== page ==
News 11.14.13

Science News – November 14, 2013

For years, scientists have known that non-coding DNA is part of the genome that does not directly determine physical features. A new study led by Axel Visel at Lawrence Berkeley National Laboratory’s genomics division, however, finds that non-coding DNA plays a role in fine tuning facial features in mice.

 

Generally, DNA provides our genetic blueprint; certain parts of DNA have different roles. Specific sequences of DNA, commonly called genes, code our recognizable facial features such as eye color, nose size and skin pigmentation. Between these genes are long sequences of non-coding DNA. For many years, its biological function has been unknown.

 

Visel and his group have conducted a pioneering study: after intentionally knocking out certain sequences of non-coding DNA, they measured the impact of certain facial features, such as facial length and width in mice. As a result, they identified more than 4,000 small regions of non-coding DNA that work as “transcriptional enhancers” that amplify specific facial feature genes.

 

Although the non-coding DNA may enhance how specific genes are expressed, the transcription enhancers do not independently contain identifying information. They only alter how the identifying genes are displayed.

 

This research is particularly interesting within forensic science because the small differences between non-coding DNA sequences within populations is used in the DNA testing that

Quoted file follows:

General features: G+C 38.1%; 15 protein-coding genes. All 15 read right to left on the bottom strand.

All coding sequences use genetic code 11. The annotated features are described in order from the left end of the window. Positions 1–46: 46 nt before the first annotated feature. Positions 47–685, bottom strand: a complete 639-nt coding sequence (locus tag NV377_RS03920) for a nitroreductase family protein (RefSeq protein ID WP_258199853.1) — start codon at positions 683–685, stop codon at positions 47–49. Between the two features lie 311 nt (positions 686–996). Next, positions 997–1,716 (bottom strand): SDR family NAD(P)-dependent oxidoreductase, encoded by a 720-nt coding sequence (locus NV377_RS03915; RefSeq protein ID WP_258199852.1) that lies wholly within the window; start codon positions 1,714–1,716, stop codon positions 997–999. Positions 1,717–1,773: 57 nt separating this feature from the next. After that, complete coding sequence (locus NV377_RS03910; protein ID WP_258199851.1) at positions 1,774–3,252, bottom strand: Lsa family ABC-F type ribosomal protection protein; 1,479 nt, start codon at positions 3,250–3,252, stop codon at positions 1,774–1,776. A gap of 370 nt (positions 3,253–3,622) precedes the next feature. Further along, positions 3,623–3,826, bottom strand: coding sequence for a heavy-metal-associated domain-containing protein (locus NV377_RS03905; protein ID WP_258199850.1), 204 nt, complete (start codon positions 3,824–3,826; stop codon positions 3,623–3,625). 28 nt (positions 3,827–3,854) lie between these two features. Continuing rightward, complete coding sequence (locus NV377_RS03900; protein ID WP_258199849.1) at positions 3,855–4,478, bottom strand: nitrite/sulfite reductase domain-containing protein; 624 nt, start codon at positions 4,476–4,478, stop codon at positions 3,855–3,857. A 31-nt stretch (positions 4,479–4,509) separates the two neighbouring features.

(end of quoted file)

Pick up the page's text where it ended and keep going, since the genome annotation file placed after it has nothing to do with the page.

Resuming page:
helps exonerate wrongly convicted people and identify true perpetrators

. It also raises a concern, especially in the area of biometrics.

 

While Visel’s findings demonstrate that non-coding DNA enhancers play a prominent role in how genetic information is translated into facial features, developing facial reconstructions solely from coding genes, as written about in a

previous “Science Thursday” blog post

, may prove impossible. Even though the specific traits can be identified from coding DNA sequences, the lack of information regarding the enhancers could create an open-ended picture with too many uncertainties. More research, similar to that conducted by Visel, is necessary to understand the limits of biometric methodologies before widespread adoption.

 

To learn more about the work of Axel Visel at the Lawrence Berkeley National Laboratory, check out:

http://newscenter.lbl.gov/news-releases/2013/10/24/what-is-it-about-your-face/

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